dc.contributor.authorCheng, Ting
dc.contributor.authorO'Rorke, Richard
dc.contributor.authorOrtiz, Raphael Francois
dc.contributor.authorYan, Tay Yee
dc.contributor.authorHemmer, Eva
dc.contributor.authorVetrone, Fiorenzo
dc.contributor.authorMarks, Robert S.
dc.contributor.authorSteele, Terry W. J.
dc.date.accessioned2017-03-17T06:52:29Z
dc.date.available2017-03-17T06:52:29Z
dc.date.issued2017
dc.identifier.citationCheng, T., O'Rorke, R., Ortiz, R. F., Yan, T. Y., Hemmer, E., Vetrone, F., et al. (2017). Self-assembled photoadditives in polyester films allow stop and go chemical release. Acta Biomaterialia, in press.en_US
dc.identifier.issn1742-7061en_US
dc.identifier.urihttp://hdl.handle.net/10220/42185
dc.description.abstractNear-infrared (NIR) triggered chemical delivery allows on-demand release with the advantage of external tissue stimulation. Bioresorbable polyester poly-L-lactic acid (PLLA) was compounded with photoadditives of neat zinc oxide (ZnO) nanoparticles and 980  365 nm LiYF4:Tm3+, Yb3+ upconverting nanoparticles (UCNP). Subsequently, neat ZnO and UCNP blended PLLA films of sub-50 m thickness were knife casted with a hydrophobic small molecule drug mimic, fluorescein diacetate. The PLLA films displayed a 500 times increase in fluorescein diacetate release from the 50 mW NIR irradiated PLLA/photoadditive film compared to non-irradiated PLLA control films. Larger ratios of UCNP/neat ZnO increased photocatalysis efficiency at low NIR duty cycles. The synergistic increase results from the self-assembled photoadditives of neat zinc oxide and upconverting nanoparticles (UCNPs), as seen in transmission electron microscopy. Colloidal ZnO, which does not self-assemble with UCNPs, had less than half the release kinetics of the self-assembled PLLA films under similar conditions, advocating Förster resonance energy transfer as the mechanism responsible for the synergistic increase. Alternative to intensity modulation, pulse width modulation (duty cycles from 0.1 to 1) of the low intensity 50 mW NIR laser diode allowed tailorable release rates from 0.01 to 1.4 % per day. With the low intensity NIR activation, tailorable release rates, and favourable biocompatibility of the constituents, implanted PLLA photoadditive thin films could allow feedback mediated chemical delivery.en_US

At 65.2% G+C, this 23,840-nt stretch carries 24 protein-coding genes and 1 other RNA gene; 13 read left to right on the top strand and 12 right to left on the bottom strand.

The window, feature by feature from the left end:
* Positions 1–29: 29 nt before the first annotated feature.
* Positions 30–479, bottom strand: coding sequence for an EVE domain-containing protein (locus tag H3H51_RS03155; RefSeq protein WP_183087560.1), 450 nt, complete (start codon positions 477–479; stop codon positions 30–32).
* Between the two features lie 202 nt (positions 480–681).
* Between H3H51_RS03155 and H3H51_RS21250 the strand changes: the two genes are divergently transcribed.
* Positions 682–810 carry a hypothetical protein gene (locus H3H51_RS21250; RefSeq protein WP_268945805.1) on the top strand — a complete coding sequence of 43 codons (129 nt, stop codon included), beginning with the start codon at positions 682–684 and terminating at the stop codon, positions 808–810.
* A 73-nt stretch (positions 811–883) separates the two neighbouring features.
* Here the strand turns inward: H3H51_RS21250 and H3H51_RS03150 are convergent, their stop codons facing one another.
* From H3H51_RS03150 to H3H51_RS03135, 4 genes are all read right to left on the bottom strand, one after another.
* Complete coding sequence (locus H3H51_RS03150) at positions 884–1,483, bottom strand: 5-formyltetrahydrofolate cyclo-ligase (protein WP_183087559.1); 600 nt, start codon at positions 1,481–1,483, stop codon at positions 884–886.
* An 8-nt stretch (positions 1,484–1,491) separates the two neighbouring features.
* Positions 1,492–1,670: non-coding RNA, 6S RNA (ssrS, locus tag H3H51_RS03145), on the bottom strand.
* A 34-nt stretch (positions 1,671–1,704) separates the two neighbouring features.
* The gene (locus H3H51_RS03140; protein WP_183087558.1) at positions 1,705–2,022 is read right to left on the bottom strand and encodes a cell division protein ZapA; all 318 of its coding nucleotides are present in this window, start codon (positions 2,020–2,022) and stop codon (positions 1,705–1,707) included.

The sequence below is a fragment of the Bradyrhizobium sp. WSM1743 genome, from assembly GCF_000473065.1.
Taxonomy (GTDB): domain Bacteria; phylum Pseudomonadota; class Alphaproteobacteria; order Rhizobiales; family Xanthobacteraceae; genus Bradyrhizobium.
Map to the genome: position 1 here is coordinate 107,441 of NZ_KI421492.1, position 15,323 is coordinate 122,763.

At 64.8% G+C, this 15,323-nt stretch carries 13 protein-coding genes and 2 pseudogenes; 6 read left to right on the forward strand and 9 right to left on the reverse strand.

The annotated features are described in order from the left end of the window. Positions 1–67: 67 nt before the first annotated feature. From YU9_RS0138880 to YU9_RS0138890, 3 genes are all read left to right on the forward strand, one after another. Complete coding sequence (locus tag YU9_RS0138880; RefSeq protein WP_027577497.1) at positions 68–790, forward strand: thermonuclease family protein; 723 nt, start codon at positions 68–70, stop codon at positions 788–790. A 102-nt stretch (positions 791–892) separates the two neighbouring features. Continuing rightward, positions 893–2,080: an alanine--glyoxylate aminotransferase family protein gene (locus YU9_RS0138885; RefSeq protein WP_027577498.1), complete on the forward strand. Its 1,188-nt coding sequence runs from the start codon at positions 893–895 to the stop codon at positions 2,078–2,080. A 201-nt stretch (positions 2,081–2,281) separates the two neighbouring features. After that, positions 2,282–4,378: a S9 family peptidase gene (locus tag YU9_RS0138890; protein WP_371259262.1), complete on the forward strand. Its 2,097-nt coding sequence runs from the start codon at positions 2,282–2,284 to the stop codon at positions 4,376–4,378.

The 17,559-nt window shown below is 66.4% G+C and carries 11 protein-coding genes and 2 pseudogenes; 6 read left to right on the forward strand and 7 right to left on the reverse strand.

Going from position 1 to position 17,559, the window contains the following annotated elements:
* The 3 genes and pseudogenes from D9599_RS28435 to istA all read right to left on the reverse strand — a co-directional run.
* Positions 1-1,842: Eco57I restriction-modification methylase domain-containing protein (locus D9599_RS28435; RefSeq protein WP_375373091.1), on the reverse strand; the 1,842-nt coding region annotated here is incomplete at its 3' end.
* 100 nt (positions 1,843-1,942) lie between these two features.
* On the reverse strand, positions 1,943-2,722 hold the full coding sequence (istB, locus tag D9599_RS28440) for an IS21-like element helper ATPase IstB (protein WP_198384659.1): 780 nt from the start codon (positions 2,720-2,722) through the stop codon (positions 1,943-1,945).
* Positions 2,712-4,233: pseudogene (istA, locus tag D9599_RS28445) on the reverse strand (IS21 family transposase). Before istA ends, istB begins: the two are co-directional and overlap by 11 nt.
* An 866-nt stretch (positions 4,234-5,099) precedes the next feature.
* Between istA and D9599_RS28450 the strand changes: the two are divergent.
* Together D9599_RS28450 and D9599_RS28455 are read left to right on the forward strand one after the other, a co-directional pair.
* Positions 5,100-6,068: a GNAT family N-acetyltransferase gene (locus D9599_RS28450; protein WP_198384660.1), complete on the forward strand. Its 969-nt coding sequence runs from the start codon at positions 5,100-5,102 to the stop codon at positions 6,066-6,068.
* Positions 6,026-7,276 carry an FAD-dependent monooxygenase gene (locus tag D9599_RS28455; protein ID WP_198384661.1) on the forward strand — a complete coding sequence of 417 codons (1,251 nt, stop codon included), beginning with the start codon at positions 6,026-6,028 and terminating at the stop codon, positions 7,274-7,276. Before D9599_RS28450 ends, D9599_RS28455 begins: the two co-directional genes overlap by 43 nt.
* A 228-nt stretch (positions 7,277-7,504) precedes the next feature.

dc.description.sponsorshipMOE (Min. of Education, S’pore)en_US
dc.format.extent57 p.en_US
dc.language.isoenen_US
dc.relation.ispartofseriesActa Biomaterialiaen_US
dc.rights© 2017 Acta Materialia Inc. This is the author created version of a work that has been peer reviewed and accepted for publication in Acta Biomaterialia, published by Elsevier on behalf of Acta Materialia Inc.. It incorporates referee’s comments but changes resulting from the publishing process, such as copyediting, structural formatting, may not be reflected in this document.  The published version is available at: [http://dx.doi.org/10.1016/j.actbio.2017.03.021].en_US
dc.subjectPLLAen_US
dc.subjectcontrolled releaseen_US
dc.titleSelf-assembled photoadditives in polyester films allow stop and go chemical releaseen_US
dc.typeJournal Article
dc.contributor.schoolSchool of Materials Science and Engineeringen_US
dc.identifier.doihttp://dx.doi.org/10.1016/j.actbio.2017.03.021
dc.description.versionAccepted versionen_US


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